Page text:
BWW Blog: Gift of Time - Part 2
A few weeks ago, my professor Chelsea Nicholson told me to, "Take advantage of this gift of time that we have right now. Do something creative." These words inspired me to reach out to a few alumni, including Chelsea herself, in order to hear what individuals in the "real world" thought about creating during quarantine. So what creative endeavors have Samford alumni been up to during this time of isolation?
Chelsea Nicholson, Samford's superb Musical Theatre professor, receives joy by pursuing creative activities.
Inspired by her hero, Dolly Parton, and studying the history of the instrument, Chelsea decided to learn the banjo. Chelsea states, "My dream is to be able to tell stories through song on the banjo." Reading scripts and writing poetry are Chelsea's other creative activities. Chelsea has often found solace in her art; she says, "I've always turned to art in times of drought, whatever the drought may be."
Sharing stories is at the heart of all Chelsea Nicholson's artistic works.
"Even when I'm not involved in actual theatre work, my creative pursuits come back to storytelling," says Chelsea. Chelsea believes that creating is an innate part of being human and states, "I feel like when I'm not creating, I'm not living up to my calling." Chelsea further says, "Nothing negative is going to come out of creating, it can only affect you and others in a positive way."
Chelsea Nicholson encourages others to get creative in order to find community.
Chelsea says, "It's been so much fun to do the creating, share the creating, and see my friends and students creating." Many of her students have kept Chelsea updated on their creative progress. Chelsea finds inspiration through watching others' artistic works. She states, "When you watch someone else create, it gets your own mind spinning on how you want to create."
Ben Tidwell, talented songwriter and performer, makes art that is as brilliant as it is honest.
During this time, Ben has been writing music, transcribing previously written songs, auditioning, and continuing his vocal exercises. In regards to a song that Ben wrote about quarantine, Ben states, "I wanted to write a song about where I'm at and I think where a lot of us are at. It's nice to give people something that ministers to them, but also doesn't shy away from the hardness of reality."
A self-proclaimed procrastinator, Ben Tidwell relies on deadlines to motivate him.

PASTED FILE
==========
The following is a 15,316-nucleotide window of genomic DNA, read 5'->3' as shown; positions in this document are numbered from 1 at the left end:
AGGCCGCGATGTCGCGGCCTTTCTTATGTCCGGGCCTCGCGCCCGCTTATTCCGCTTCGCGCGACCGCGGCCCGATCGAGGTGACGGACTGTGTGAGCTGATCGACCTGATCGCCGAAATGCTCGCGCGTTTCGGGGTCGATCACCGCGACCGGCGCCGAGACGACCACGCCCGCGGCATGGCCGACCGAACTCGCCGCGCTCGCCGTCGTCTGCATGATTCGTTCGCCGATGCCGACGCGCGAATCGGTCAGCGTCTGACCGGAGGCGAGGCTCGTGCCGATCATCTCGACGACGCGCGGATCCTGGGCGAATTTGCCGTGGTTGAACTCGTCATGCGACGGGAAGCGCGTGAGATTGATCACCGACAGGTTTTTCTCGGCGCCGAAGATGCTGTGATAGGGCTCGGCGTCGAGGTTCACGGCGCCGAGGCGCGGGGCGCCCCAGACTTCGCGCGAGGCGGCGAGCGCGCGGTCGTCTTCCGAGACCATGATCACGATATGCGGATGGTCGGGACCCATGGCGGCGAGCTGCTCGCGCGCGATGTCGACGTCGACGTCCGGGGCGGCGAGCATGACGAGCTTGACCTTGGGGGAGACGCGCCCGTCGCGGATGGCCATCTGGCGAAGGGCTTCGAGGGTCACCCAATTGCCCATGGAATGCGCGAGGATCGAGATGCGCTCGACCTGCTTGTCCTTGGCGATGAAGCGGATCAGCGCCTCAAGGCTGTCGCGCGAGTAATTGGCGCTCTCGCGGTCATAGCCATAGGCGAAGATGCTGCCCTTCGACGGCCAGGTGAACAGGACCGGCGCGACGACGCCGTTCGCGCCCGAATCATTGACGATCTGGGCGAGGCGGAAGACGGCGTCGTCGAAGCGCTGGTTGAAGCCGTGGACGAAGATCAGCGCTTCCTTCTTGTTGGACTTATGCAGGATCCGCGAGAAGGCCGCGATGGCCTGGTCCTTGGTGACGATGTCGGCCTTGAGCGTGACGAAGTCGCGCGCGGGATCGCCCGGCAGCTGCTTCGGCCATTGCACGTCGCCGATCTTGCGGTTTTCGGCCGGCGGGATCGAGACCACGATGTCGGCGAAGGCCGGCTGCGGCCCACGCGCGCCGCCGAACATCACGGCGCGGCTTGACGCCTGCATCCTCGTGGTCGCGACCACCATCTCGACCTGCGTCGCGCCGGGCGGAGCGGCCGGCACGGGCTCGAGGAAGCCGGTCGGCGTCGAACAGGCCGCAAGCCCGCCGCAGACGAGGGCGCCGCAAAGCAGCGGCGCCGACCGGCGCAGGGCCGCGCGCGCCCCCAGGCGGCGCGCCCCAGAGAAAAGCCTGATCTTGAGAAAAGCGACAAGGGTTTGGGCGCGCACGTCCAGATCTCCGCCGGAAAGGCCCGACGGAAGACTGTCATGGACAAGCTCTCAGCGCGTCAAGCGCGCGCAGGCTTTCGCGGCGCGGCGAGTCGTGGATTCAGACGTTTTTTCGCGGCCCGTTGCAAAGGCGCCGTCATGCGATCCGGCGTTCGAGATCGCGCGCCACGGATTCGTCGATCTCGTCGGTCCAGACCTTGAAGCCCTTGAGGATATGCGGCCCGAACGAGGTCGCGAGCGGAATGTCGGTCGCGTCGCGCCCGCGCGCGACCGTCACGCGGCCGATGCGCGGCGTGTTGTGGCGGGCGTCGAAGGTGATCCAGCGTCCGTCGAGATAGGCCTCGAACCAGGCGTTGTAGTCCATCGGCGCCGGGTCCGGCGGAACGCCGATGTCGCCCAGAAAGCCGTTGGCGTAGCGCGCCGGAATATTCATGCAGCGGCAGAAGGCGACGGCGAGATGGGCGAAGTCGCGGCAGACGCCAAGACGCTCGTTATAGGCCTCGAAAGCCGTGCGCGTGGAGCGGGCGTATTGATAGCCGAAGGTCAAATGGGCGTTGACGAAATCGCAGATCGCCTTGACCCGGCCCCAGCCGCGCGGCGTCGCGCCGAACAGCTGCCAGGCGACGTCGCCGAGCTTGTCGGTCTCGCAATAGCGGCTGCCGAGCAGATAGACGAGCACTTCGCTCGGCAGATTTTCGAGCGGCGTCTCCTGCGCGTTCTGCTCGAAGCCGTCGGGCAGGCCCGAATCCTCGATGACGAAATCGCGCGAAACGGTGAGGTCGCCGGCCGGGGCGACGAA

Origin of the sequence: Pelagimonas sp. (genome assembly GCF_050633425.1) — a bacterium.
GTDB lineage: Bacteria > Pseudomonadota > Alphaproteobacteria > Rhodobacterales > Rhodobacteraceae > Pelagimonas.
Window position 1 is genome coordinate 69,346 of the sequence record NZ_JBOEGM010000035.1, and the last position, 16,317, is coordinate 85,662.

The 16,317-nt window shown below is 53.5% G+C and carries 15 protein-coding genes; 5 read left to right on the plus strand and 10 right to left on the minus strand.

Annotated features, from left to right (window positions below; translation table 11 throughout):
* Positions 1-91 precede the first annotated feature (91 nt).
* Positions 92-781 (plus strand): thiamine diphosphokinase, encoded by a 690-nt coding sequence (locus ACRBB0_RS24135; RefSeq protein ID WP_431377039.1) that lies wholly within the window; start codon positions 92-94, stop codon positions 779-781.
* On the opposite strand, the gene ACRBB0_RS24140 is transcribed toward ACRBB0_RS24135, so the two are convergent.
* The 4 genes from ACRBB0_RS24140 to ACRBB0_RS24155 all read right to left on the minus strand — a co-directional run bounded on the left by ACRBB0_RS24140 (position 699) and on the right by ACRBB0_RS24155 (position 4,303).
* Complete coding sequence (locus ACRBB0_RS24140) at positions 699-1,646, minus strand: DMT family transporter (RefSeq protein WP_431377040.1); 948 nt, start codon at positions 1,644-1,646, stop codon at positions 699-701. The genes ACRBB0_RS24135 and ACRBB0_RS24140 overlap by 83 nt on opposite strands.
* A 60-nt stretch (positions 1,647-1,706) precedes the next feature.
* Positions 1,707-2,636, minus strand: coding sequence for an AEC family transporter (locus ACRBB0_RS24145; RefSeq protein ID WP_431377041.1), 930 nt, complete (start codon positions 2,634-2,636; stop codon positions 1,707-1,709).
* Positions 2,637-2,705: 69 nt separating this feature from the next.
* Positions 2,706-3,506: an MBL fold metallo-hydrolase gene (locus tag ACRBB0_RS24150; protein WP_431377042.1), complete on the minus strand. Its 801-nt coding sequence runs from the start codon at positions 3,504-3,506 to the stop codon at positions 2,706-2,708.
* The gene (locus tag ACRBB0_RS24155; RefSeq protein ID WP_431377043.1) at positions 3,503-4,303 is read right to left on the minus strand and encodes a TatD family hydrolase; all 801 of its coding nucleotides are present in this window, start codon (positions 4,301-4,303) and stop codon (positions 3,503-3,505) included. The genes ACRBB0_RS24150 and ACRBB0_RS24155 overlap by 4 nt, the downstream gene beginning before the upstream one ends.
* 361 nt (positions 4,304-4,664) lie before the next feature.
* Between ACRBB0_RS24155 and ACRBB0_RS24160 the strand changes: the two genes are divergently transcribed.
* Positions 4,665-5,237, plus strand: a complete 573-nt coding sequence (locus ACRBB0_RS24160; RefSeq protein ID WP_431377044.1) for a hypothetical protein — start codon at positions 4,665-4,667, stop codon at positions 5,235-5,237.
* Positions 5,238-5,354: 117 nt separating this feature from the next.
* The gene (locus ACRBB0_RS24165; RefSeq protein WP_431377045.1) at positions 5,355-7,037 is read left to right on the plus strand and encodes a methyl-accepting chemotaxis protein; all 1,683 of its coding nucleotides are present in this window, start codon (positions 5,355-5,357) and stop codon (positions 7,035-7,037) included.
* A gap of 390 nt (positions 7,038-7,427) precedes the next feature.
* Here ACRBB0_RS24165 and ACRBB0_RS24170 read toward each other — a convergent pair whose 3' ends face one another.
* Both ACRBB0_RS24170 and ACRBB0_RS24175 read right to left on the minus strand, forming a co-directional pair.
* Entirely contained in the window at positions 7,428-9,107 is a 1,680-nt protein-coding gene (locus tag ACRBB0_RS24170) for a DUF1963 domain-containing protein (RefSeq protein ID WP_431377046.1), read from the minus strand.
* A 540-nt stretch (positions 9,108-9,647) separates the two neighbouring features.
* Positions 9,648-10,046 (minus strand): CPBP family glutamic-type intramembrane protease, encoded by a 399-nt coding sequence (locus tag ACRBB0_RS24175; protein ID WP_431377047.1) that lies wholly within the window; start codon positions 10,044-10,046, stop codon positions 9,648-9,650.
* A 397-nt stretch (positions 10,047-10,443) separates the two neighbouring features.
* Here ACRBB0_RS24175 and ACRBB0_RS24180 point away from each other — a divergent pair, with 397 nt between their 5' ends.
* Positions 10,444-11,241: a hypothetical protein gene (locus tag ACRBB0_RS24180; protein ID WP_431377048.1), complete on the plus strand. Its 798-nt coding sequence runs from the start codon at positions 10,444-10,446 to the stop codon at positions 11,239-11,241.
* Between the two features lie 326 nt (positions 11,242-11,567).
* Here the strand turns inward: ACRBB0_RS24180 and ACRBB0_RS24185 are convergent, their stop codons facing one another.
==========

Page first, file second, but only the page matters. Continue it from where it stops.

Ben says, "Deadlines are the best thing and worst thing. I am the kind of person that procrastinates the heck out of everything." At this point in his artistic career, Ben's work has relied "on other people giving [him] deadlines." Ben states, "[My creative work] has happened because of an outside force." Finding accountability is important in Ben's artistic process.
Faith and difficult experiences are where Ben Tidwell finds the inspiration to create art.
Ben states, "Praise be to God that in my weakness, I am able to create something greater than myself." Many of Ben's songs come from the hardship that he has faced. Ben says, "When bad things happen in my life, I can turn that pain into art: something beautiful and worth sharing." Ben encourages others to make art during tough times saying, "Be honest with yourself. You can't get to a place of redemption if it's not [difficult] first."
A post shared by Ben Tidwell (@benctidwell) on Mar 25, 2020 at 12:04pm PDT
Kendra Ball is a current graduate student who is developing creative ways to reach others with art.
An innovative artist, Kendra states, "I started what I'm calling a remote storytelling collective," which she describes as an online space to share creative resources, like story prompts and other artistic ideas. Kendra's storytelling collective can be found at www.facebook.com/BerataiPromiseofHope/ and she would appreciate your engagement. In addition to this project, Kendra has been writing plays and reading material from emerging playwrights.
Sharing imagination is what Kendra Ball considers a major factor in making connections.
Kendra says, "A lot of people are feeling disengaged from one another, so a great way to spark connectedness is through sharing our imagination." In regards to turning her ideas into projects, Kendra believes community and engagement are two key elements to any creative project. In her "remote storytelling collective," Kendra works to build community through engaging content.
Kendra Ball believes how we are now pursuing creative works will shape the future.
"This time that we are spending doing remote work [will] influence our world moving forward," says Kendra. Kendra is excited to see how this time of isolation will change the way we do and share creative activities. In order to find creative inspiration, Kendra states, "Creating is about finding moments of joy, so I would encourage people to look at their own life and [see] what creates the most joy for them personally and where they see joy in others."
In conclusion, Samford alumni are finding ways to utilize this gift of time by creating art.
I hope reading words from these amazing individuals empower you to go be creative. Where do you find inspiration for your creative endeavors? What is at the heart of your work?
*I would like to extend a special thanks to my professor, Chelsea Nicholson, for inspiring this series and sharing her artistic works with me. Also, I would like to thank Ben Tidwell and Kendra Ball for graciously taking the time to speak with me about their creative projects.